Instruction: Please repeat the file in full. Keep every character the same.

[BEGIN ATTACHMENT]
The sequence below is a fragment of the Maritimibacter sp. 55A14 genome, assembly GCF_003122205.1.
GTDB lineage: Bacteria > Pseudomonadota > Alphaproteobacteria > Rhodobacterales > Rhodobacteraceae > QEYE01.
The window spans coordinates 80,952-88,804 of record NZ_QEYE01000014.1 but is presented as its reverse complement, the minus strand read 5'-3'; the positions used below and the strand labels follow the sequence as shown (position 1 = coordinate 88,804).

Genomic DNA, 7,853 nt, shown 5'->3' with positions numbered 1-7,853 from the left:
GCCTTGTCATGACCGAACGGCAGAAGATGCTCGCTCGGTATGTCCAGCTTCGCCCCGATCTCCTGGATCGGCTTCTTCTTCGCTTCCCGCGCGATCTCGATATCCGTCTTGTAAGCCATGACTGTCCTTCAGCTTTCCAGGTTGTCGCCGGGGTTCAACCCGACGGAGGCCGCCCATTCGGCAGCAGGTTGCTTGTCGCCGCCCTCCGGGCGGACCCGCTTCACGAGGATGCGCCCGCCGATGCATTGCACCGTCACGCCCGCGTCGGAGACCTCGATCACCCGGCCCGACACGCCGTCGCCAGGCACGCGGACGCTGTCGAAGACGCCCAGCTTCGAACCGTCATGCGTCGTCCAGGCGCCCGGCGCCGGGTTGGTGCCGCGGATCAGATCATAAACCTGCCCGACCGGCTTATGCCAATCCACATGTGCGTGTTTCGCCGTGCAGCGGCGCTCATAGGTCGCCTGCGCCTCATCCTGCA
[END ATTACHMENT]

The sequence below is a fragment of the Maritimibacter sp. 55A14 genome, assembly GCF_003122205.1.
GTDB lineage: Bacteria > Pseudomonadota > Alphaproteobacteria > Rhodobacterales > Rhodobacteraceae > QEYE01.
The window spans coordinates 80,952-88,804 of record NZ_QEYE01000014.1 but is presented as its reverse complement, the minus strand read 5'-3'; the positions used below and the strand labels follow the sequence as shown (position 1 = coordinate 88,804).

Genomic DNA, 7,853 nt, shown 5'->3' with positions numbered 1-7,853 from the left:
GCCTTGTCATGACCGAACGGCAGAAGATGCTCGCTCGGTATGTCCAGCTTCGCCCCGATCTCCTGGATCGGCTTCTTCTTCGCTTCCCGCGCGATCTCGATATCCGTCTTGTAAGCCATGACTGTCCTTCAGCTTTCCAGGTTGTCGCCGGGGTTCAACCCGACGGAGGCCGCCCATTCGGCAGCAGGTTGCTTGTCGCCGCCCTCCGGGCGGACCCGCTTCACGAGGATGCGCCCGCCGATGCATTGCACCGTCACGCCCGCGTCGGAGACCTCGATCACCCGGCCCGACACGCCGTCGCCAGGCACGCGGACGCTGTCGAAGACGCCCAGCTTCGAACCGTCATGCGTCGTCCAGGCGCCCGGCGCCGGGTTGGTGCCGCGGATCAGATCATAAACCTGCCCGACCGGCTTATGCCAATCCACATGTGCGTGTTTCGCCGTGCAGCGGCGCTCATAGGTCGCCTGCGCCTCATCCTGCA